The turning point during the events occurred in 1959, with the Chinese attack on Tibet. This led to the mass exodus of the Tibetan people and the great Lamas, led by the Sovereign spiritual and temporal personality of the Dalai Lama himself. At that time Pandit Jawaharlal Nehru, the first to be Prime Minister of India after our Independence, famous for his great heart, he took upon himself the responsibility of providing for thousands of spiritual refugees. To carry out this huge project he called my wife, Freda Bedi, to take in hand the organizational commitment to provide for the needs of the Lamas and of the other refugees.

With its characteristic humanitarian idealism it carried out this commitment to the point that one day, returning from a trip, she arrived accompanied by two young Lamas, adopted as sons. These young Lamas belonged to the singular color category which were Lamas highly evolved in the previous birth and which at the time of death had indicated the time and place of their rebirth.

After being discovered, following the indications, they underwent severe tests and they are known as Tulku and after reaching the maturity of the years they acquired the honor of being called Rimpoche. At this point it may be important to remember that one of them was Trungpa Rinpoche, who went to America and became famous for his teachings and likewise for his wonderful books. The other young Lama adopted son it was Akong Rinpoche, who now founded the largest Buddhist monastery in Scotland.

Fully involved in providing for the well-being of Tibetan refugees and adults Lama, Freda decided to become a Buddhist nun and lived this role with that absorption and dedication of the Soul that was given the sacred title of Gelongma: this is the highest step a nun can reach in the Tibetan Hierarchy. Thus, after centuries of Mahayana Buddhism, she, as a woman, had the right to give Initiation for both men and women who wanted to make Buddhism their own. Arrived to this rank he had around him the halo of serenity and wrapped in it he gave quietly goodbye to the Earth while sitting in his contemplation. It was the year 1976.

Source: Baba Bedi XVI, "Australia". But this also told us during some lessons .

Biographical note of the second wife: Antonia Chiappini

Image

At the time of the meeting with Bedi Antonia he is 25 years old and, from that moment, he dedicates entirely his life, together with him, to creation of a corpus of courses aimed at development of the human personality, of the creativity.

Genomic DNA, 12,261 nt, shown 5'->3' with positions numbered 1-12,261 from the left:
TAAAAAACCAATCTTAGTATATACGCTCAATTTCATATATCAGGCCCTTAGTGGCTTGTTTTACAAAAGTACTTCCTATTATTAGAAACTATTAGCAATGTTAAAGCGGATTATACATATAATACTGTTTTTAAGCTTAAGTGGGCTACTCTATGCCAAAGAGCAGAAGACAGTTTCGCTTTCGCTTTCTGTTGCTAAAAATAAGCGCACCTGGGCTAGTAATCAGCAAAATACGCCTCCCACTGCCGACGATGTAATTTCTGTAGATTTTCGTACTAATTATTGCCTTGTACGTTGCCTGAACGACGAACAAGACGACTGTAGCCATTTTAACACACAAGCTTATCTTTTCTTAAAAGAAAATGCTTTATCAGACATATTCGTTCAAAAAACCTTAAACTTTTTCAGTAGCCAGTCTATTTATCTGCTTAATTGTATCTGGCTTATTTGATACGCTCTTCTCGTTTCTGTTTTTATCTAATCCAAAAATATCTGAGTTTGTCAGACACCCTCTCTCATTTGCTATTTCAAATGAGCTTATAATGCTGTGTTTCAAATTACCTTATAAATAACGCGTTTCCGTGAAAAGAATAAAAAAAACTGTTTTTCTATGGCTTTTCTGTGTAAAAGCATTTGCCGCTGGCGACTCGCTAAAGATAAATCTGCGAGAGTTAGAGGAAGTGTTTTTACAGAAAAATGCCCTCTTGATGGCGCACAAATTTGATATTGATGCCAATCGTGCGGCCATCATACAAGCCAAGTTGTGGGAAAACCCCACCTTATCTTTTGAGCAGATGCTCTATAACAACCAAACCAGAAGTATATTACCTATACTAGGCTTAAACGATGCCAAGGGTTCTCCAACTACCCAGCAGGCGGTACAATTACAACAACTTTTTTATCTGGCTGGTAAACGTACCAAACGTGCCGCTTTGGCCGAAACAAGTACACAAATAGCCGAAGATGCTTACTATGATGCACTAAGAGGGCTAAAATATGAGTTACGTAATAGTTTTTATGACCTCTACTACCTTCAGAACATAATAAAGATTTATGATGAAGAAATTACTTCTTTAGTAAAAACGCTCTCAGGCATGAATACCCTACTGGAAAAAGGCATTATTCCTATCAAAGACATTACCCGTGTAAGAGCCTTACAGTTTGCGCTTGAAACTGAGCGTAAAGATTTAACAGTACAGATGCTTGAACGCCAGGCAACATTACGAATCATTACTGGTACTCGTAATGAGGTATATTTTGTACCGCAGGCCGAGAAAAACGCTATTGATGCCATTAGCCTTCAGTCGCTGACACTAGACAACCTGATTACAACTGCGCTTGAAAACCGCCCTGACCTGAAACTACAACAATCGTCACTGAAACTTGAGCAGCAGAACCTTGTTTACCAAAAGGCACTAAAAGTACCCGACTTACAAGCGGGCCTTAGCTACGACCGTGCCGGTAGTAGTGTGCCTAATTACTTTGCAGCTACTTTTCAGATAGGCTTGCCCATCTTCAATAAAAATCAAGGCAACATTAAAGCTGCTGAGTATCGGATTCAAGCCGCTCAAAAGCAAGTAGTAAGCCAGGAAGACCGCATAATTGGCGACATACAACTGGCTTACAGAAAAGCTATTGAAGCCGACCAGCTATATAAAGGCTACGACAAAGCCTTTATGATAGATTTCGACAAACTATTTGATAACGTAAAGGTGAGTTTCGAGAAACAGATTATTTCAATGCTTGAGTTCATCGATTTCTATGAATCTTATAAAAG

They married in 1977 and in 1979 they founded the New School that Bedi presents like this:

"This New School of Thought Philosophical arose by working hand in hand hand, with my wife Antonia Chiappini Bedi and my gratitude goes to her soul.".

Antonia graduated in psychology, continues the teachings of her husband. integrating them.

Sources: Baba Bedi XVI, "Australia"; Baba Bedi XVI, "The Soul human and the Vibrational Centers for Being and Becoming ". (The human Soul and the Vibrational Centers for Being and Becoming); excerpts from the notebook of Proff. G. Tascini

Pyare Lal Bedi, left the body on the morning of March 31, 1993, in the home of Cristina Aprato in Rivarolo (Turin). He would have turned 84 on April 5. Its sacred ashes are immersed in the river Ganges on January 4, 1998.

INDEX of conferences held by B. Bedi in Italy present in my personal archive

1975

How to avoid negativities
Why the study of reincarnation is important?
Why is 1975 important?

1976

The dynamics of the ego
Food and human system

1978
Essence of Man
How to get to know myself

1979
The character of the new Age: Age Aquarius

1981
The alphabet of vibrational therapy
The Basics of Aquarian Philosophy

1982

The Aquarian concept of Justice
Psychic writing and automatic writing
The study of previous life like therapy and human consciousness
Live according to nature
The specter of identity
New light on the nature of the mind
Pedagogy in the Aquarian Age
The illusion of sociality
Goodbye! supernatural and paranormal
The physiognomy of prejudice
Destiny prophecy and free will
Handicapped sociality and sexuality
The morality of the soul
The dynamics of ethical consciousness

1983

Aquarian Trinity: democratic purpose
The divinity of desire
The roots of holiness
Listening to the inner voice
The invisible source of aspirations
The language of dreams
Human purpose
The alphabet of Being
The dynamics of becoming

1984

The anatomy of frustration
The essence of the doubt
The roots of power
The art of living
Live? Like?
The physiognomy of peace
Peace and human conscience

1985

Nobility of selfishness
Social presumptions
Roots of realization
The illusion of love
The reality of the present
Physiognomy of individuality
Anatomy of Individuality
Purpose of the ideology

1986

The frontiers of ecology
The mirage of sociality
The soul of knowledge
Why?Why?
I do not know
The wisdom of ignorance
Creativity and peace
The real need
To hell with the devil

1987

The spiral of ecstasy
The call of the flame
The identity of the source esoteric
The divinity of the woman
Gorbachev flies to Marx
Purpose of the couple
The purpose of the moth

1988

Spirituality and realpolitik
Linguistic nonsense
Violence yes or no?

1989

Justice in the Aquarian era
I, you, the others
Exist or be?

1990

It was Aquarian and contemporary changes
Cosmos and human consciousness